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The brand new campaign of the Premier League is just around the corner. After the end of Europe’s football carnival, all eyes will switch to England where the battle of the legends for the prestigious silverware kicks off. While the world is focused on football Ebadur Rahman’s Nujum Sports are working in the background to introduce a Muslim Athletes Charter.


With the world and the Premier League standing up for social causes, Ebadur Rahman the founder of Nujum Sports has introduced a Muslim Athletes Charter for all the Muslim players battling in Europe’s toughest league.



From Paul Pogba to Riyad Mahrez from Mo Salah to Hakim Ziyech, the Muslim Athletes Charter will shelter several Muslim players.




The manifesto outlines ten things that teams can use to create their facilities increasingly hospitable to Muslim players. This contains, but is not restricted to, not consuming liquor (which is forbidden by Islam), offering a worship room for athletes at the sports arena or coaching facility, offering halal meals, enabling the Muslim footballers to tour a place of worship on days when they are not vying, and permitting participants to fast throughout the divine period of Ramadan.



A stat suggests that around 250 footballers are currently competing in English football’s hierarchy.


“The Charter is a game-changer for Muslim players. We also hope the commitment to Muslim fans is given serious thought so we can inspire the new generation”, Anwar, the campaign manager at Football Supporters Association (FSA) said.


The plan contains provisions such as guaranteeing that Muslim sportsmen have proper venues to worship, allowing Muslim competitors to fast without judgement or hindrance throughout Ramadan, and alerting non-Muslim footballers that drinking is prohibited in Islam.





Five Premier League clubs and 15 from the EFL have pledged to support the charter, with campaigners Kick it Out and the Football Supporters’ Association giving their backing”, Nujum Sports founder and the brain behind the charter, Ebadur Rahman, told BBC.


Incidents like Paul Pogba having beer bottles placed in front of him at Euro 2020 highlight the need for education”, Ebadur Rahman said.


“Having spoken extensively to athletes and clubs, we felt it was the right time to have Muslim athlete charter in place in the UK. Clubs and organisations are joining a positive movement of solidarity, equality and recognition of the contribution Muslims make at their respective clubs and teams”, it added.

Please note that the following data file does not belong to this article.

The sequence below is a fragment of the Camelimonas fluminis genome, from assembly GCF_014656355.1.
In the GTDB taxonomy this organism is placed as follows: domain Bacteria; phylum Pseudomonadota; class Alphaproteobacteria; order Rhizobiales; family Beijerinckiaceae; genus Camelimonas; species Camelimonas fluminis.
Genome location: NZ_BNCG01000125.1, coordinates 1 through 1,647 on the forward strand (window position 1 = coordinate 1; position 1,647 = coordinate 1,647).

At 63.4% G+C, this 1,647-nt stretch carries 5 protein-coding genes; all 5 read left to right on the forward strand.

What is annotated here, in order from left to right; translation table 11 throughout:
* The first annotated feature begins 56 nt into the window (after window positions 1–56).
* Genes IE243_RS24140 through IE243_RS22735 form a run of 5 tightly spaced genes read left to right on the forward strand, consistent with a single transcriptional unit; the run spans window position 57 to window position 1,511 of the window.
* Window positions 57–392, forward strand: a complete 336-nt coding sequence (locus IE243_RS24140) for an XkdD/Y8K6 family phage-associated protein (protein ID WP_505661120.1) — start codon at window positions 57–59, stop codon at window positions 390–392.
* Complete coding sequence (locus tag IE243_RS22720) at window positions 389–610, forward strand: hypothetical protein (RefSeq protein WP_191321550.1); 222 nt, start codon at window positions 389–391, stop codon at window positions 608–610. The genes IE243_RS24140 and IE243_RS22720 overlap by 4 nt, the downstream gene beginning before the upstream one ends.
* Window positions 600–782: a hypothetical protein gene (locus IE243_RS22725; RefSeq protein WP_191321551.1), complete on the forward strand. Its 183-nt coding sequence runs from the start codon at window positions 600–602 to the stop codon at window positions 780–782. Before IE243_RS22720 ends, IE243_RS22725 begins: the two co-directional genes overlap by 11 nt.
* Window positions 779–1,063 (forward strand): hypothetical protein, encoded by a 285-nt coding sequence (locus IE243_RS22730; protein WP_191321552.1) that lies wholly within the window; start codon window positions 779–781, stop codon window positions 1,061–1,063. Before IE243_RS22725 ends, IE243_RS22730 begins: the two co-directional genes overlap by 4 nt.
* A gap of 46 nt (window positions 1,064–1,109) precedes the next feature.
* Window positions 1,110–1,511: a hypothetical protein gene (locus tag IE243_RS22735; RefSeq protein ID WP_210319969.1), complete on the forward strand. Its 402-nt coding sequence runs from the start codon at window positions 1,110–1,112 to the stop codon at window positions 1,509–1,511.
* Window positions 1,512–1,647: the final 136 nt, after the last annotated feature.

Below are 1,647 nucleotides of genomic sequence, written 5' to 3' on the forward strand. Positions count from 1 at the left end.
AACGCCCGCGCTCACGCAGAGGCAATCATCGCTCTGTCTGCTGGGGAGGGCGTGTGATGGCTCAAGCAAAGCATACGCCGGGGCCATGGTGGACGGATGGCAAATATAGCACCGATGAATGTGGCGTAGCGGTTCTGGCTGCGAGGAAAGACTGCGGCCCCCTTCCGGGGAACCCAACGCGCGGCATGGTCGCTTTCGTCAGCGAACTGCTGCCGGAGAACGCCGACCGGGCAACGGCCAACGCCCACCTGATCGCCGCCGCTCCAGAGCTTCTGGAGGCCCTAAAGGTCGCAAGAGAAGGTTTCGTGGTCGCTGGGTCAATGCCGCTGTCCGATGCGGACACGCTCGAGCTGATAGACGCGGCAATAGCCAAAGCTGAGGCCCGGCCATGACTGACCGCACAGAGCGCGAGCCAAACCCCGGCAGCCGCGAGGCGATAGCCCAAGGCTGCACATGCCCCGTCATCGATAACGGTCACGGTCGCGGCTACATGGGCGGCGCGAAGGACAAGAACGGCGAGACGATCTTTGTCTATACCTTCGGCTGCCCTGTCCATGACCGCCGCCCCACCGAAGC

“With an increase of more Muslim players in the profession, Nujum Sports’ Muslim Athlete Charter aims to listen, learn, and adopt the good practice to help our players flourish and our fans feel loved And supported”, Nujum Sports exclaimed.


The Charter seeks to “challenge organisations” to make progress in supporting Muslim sportsmen and women with signatories pledging to “create positive change”, it said



Rahman’s initiative hasn’t faced any hurdle in his challenging way. With a billion dreams and a transparent roadmap, Rahman looked to change the scenario of Muslim players in England’s divisions. An example he remembers is the change of alcoholic champagne to a non-alcoholic one in the Carabao Cup. These small moments of change will contribute to the larger revolution.



“The UK is very open to change. We found a lot of support rather than obstacles. And (non-Muslim players) have been very receptive. The clubs have also been terrific,” Rahman says.






“Muslims are the second-largest faith community in the UK and the fastest-growing, with around 70 Muslim players at Premier League clubs,” newly promoted Premier League team Brentford’s spokesperson Kevin Coleman was quoted by the BBC.

Assisting clubs to support those players to be themselves both at home and work is invaluable. This charter and the support that goes with it is something that is needed and will be welcomed by clubs.”



“We are proud to be among the first Premier League clubs to pledge our support for the Muslim Athletes Charter.” Watford FC posted on Twitter supporting the charter.

“Once our charter is accepted nationally across all sports you’ll see a big difference across clubs,” assumes Rahman, who already has laboured for the English Football Association.

“Individual clubs in the Premier League have accepted it. We have a club in Sweden, and there’s a county cricket club now too that has accepted it. We’ve started talking to the England and Wales Cricket Board (ECB) to sign up with the charter as well.”

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